1. Reduce and reuse: Transport operators planning for 5G should consider whether the vehicle antennas they currently use can take advantage of the 700 MHz band and the 2.3 GHz – 4.2 GHz range as they become available in combination with the required modulation scheme to reap the full benefits of 5G. 5G technology is backwards-compatible (i.e., 5G solutions will use the new frequency ranges as well as the previous LTE frequencies). While frequency may be a lesser concern, a proper design is essential – let us not forget about diversity: Each 5G modem features four antenna ports, totaling sixteen RF elements, capable of achieving the true 4×4 MIMO diversity required to access 5G networks.
    1. Think green: Andy Purdy, a Forbes Technology Council member, reminds us the equipment for 5G is extremely energy efficient, aligning with green mobility goals. For that reason, 5G promises to dramatically reduce the energy consumption in telecom networks and across a range of industries, shrinking the carbon footprint and contributing to the fight against climate change. Already, more than 100 5G networks have been launched around the world. As the 5G rollout continues, the energy savings will multiply. The telecom industry is confident that it can reach the milestone of zero emissions largely because the 5G specifications developed by 3GPP call for a 90% reduction in energy use as compared to 4G technologies.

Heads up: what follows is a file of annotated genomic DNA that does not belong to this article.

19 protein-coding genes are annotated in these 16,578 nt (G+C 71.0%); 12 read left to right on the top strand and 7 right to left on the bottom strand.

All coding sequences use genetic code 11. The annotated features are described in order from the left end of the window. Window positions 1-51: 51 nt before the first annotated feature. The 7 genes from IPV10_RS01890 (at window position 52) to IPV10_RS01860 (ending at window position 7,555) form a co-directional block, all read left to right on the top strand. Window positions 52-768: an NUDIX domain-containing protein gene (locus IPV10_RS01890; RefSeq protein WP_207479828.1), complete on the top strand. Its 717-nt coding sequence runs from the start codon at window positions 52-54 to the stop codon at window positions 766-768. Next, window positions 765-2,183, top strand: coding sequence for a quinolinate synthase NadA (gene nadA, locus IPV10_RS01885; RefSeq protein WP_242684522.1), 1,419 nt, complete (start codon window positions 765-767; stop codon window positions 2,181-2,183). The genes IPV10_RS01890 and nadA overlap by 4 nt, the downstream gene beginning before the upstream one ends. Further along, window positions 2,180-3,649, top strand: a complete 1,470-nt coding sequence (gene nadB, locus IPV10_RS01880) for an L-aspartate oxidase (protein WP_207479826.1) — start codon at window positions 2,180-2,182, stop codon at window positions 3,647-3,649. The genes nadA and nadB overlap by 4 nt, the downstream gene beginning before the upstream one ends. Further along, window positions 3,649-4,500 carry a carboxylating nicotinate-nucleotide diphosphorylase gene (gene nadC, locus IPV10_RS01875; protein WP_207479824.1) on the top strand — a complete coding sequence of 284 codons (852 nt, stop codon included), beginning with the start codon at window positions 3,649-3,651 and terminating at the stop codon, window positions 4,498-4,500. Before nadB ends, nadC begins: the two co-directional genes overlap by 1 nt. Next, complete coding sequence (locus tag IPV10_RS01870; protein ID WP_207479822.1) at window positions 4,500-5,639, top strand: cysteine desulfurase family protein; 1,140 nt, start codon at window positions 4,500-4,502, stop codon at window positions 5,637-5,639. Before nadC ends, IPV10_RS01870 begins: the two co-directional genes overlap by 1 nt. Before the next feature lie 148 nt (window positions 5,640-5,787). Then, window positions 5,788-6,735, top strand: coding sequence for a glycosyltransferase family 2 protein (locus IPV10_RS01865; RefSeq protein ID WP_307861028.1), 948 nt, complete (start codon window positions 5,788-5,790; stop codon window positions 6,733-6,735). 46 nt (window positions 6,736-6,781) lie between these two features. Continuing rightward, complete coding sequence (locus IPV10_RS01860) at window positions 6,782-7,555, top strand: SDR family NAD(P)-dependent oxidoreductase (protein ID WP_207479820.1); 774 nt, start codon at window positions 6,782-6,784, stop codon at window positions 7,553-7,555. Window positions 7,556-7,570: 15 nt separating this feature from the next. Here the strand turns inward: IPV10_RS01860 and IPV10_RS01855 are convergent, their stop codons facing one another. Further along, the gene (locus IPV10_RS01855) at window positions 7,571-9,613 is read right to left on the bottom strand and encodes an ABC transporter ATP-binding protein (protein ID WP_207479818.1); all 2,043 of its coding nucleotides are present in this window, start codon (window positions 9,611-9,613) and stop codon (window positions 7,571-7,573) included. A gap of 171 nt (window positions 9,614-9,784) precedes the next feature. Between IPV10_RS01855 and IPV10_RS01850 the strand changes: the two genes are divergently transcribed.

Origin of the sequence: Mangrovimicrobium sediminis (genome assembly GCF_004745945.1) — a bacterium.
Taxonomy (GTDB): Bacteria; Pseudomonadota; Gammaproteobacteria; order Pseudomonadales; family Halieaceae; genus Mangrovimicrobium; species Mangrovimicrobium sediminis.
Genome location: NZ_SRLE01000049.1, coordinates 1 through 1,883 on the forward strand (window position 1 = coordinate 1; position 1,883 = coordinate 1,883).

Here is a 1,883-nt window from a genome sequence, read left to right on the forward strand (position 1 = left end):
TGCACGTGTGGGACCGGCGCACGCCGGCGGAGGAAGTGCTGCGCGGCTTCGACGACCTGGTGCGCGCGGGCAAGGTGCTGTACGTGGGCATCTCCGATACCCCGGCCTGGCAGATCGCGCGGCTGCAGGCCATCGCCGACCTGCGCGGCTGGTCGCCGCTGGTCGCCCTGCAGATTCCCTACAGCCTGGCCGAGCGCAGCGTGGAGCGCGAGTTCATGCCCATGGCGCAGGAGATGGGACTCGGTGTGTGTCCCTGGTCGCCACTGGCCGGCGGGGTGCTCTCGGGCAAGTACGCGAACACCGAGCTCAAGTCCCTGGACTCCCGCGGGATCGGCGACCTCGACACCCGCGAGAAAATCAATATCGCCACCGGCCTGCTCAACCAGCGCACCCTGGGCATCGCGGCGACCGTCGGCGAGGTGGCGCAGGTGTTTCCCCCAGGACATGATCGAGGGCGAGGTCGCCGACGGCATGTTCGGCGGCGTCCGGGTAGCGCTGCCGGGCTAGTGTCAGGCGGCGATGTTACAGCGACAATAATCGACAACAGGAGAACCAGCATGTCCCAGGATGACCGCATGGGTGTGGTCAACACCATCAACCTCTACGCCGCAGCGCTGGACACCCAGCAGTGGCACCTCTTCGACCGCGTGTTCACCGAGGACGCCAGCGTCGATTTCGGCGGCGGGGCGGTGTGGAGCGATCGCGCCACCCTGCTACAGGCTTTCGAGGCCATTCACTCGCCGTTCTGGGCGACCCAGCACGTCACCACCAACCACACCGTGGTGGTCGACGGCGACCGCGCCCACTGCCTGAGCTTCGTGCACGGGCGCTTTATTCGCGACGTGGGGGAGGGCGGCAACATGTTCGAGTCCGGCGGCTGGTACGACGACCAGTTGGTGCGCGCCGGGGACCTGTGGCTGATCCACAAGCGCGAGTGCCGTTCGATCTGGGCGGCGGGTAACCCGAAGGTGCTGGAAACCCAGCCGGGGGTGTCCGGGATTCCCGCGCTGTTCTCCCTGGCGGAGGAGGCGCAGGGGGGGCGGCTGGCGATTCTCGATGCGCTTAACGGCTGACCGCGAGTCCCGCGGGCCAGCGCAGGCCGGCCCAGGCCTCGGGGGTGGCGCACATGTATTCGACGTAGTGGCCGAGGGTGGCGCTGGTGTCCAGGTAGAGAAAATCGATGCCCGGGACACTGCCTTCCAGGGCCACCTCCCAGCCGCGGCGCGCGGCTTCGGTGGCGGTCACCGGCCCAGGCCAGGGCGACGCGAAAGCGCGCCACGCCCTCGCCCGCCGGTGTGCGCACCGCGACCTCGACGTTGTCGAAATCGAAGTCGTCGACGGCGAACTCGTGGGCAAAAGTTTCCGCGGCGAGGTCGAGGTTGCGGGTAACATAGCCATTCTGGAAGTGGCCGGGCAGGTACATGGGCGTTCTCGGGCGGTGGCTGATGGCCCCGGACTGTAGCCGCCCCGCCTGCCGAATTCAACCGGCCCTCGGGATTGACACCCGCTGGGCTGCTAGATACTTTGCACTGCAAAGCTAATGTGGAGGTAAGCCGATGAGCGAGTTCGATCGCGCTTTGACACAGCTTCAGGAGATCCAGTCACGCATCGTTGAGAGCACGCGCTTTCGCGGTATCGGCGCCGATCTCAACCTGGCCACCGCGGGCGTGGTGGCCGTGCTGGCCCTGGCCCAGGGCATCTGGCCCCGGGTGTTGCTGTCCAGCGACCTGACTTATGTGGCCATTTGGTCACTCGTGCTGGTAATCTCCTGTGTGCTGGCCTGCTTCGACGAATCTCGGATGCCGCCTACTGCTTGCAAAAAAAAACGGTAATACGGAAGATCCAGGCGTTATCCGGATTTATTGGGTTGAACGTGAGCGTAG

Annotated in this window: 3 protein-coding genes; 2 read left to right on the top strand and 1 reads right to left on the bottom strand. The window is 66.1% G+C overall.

1. Be patient: 5G requires a major infrastructure investment and is initially being deployed in dense urban centers. The infrastructure upgrade entails many complexities and subsequently will take some time to utilize a fully pervasive 5G network nationwide.

At Icomera, we have long stood as the purveyor of The Connected Journey – a vision that began advising transport operators on their digital transportation strategies and evolved into the deployment of integrated solutions that recognize the full potential of connectivity to achieve business objectives.

Our team works with transport operators globally to adopt a broader connectivity strategy, investing in the right technologies that will deliver reliable connectivity today, with an eye to the opportunities of tomorrow.